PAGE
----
What it is and why we need to do something
It is not surprising that so much attention is directed towards fighting infectious diseases in developing countries. They are a very visible problem, afflicting people of all ages, and the disparity between developed and developing countries is especially tragic and seemingly unjust. In fact, approximately 70% of deaths in sub-Saharan Af... Read more
If you are a lover of food and you have just been diagnosed with diabetes, it must feel like your world has just crumbled but do not despair as there are many options to pursue with this situation. We have to establish first that icecream, beer, alcohol in general, tons of carbohydrate would have to be drastically reduced in your diet.
If you are a lover of food and you have just been diagnosed with diabetes, it must feel like your wor... Read more
EAF held our first fundraiser recently and it was a huge success. The theme that developed over the course of the night was community!
EAF recently held our first fundraiser in Calgary to build awareness and provoke critical thinking about non-communicable disease. The night was a great success involving traditional African cuisine, games, speakers, dancing and a thoughtful discussion about how we (YOU) can make a difference in t... Read more
Reporting on this weeks NCD conference in Kigali.
Rwanda is quickly earning itself the reputation as the outright leader on African health-related issues. Civil war devastated the country in the early 1990s, but since fighting ended in 1994 Rwanda has become a success story for war-torn countries in the developing world. Life expectancy has doubled in the last 18 years, from 28 years in 1994 to 56 years in 2012. The countri... Read more
Own your health; it is your own.
Growing up, I came face to face with the severity of non-communicable diseases in Nigeria; from losing several loved ones and acquaintances to them, to seeing women and their children pushed into dire poverty after their husbands died from them, to seeing my classmate drop out of school because her father had died of cardiovascular disease.
Non-communicable diseases are diseases like stroke, hear... Read more
My Dad grew up in a typical African Household in the 50's and this entailed dealing with multiple mothers and several siblings and having to share food with them. By several siblings, I don't mean 5 other siblings. I mean about 29 other legal siblings so when their mums announce that food is ready, they all rush and the person that hustles the most to eat gets satisfied.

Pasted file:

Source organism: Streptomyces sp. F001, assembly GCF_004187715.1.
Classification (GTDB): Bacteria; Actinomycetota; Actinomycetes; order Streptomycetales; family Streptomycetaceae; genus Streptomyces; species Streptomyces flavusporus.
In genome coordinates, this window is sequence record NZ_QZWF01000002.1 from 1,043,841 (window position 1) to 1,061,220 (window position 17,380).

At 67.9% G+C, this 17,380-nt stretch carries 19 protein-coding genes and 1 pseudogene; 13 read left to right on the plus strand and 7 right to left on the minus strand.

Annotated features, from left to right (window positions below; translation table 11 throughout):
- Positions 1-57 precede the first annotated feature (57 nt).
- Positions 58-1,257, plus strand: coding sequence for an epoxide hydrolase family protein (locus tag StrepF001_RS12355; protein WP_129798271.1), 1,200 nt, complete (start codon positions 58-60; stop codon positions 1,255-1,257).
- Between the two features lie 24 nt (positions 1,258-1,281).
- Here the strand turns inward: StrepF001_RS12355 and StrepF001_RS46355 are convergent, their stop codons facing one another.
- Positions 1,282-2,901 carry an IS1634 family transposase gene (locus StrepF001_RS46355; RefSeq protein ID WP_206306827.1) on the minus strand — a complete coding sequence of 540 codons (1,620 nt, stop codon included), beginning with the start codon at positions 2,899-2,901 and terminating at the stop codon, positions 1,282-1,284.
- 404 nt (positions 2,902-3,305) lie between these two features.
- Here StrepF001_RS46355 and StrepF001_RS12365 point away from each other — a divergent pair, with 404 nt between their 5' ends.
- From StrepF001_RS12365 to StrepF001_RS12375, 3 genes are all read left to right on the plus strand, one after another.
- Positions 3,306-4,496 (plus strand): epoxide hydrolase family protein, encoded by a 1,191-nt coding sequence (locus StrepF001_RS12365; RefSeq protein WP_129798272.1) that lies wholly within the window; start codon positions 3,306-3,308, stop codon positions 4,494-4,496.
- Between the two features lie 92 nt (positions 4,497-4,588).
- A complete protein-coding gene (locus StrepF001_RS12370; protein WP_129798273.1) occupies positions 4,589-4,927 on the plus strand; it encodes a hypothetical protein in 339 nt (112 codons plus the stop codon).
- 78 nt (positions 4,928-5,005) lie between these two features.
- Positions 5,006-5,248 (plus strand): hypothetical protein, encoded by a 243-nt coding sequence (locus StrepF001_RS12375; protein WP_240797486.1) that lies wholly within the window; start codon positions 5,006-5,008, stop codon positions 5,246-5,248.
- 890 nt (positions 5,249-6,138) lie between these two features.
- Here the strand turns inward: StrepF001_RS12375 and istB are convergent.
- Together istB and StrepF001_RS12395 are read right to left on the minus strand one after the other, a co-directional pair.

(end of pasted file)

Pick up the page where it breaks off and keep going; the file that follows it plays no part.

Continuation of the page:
My Dad grew up in a typical African Household in the 50's and... Read more
Dustin is a health coach and nutrition counsellor. He had once given me a healthy-shopping grocery store tour and after that I often email him to ask for his input on some health and nutrition questions. The post below is his email answer to one of my questions.
Dustin is a health coach and nutrition counsellor. He had once given me a healthy-shopping grocery store tour and after that I often email him to ask for his input on some heal... Read more
Talking about children being the first victims of passive smoking.
Studies have shown that second-hand smoke kills more than 600,000 non-smokers worldwide every year. Among these deaths, 379 000 are related to heart disease. Added to that, the World Health Organisation (WHO) declared, after research, that about 40 percent of the world’s children are regularly exposed to second-hand smoke in their home. Indeed, a report published ... Read more
Correlation between high heart rates and earlier death.
Researchers have found that people with higher heart rates ranging from 80-100 face higher risk of a premature mortality than those with lower heart rates. In fact, people with resting pulses of 80 beats per minutes die four to five years earlier than those with pulses of 65 beats per minute. Experts says that: “To put that into perspective, it is the same difference in life... Read more
Taking a look at Dandora and the bigger picture.
For those of us that play out our lives in first world paradise, it’s one of those images that is difficult to accept – a child, seemingly lost within an ocean of filth and waste that stretches beyond the horizon in every direction. But this child is not alone, not within their country, nor within that ocean in which their feet are submerged. And we’ve all seen the imag... Read more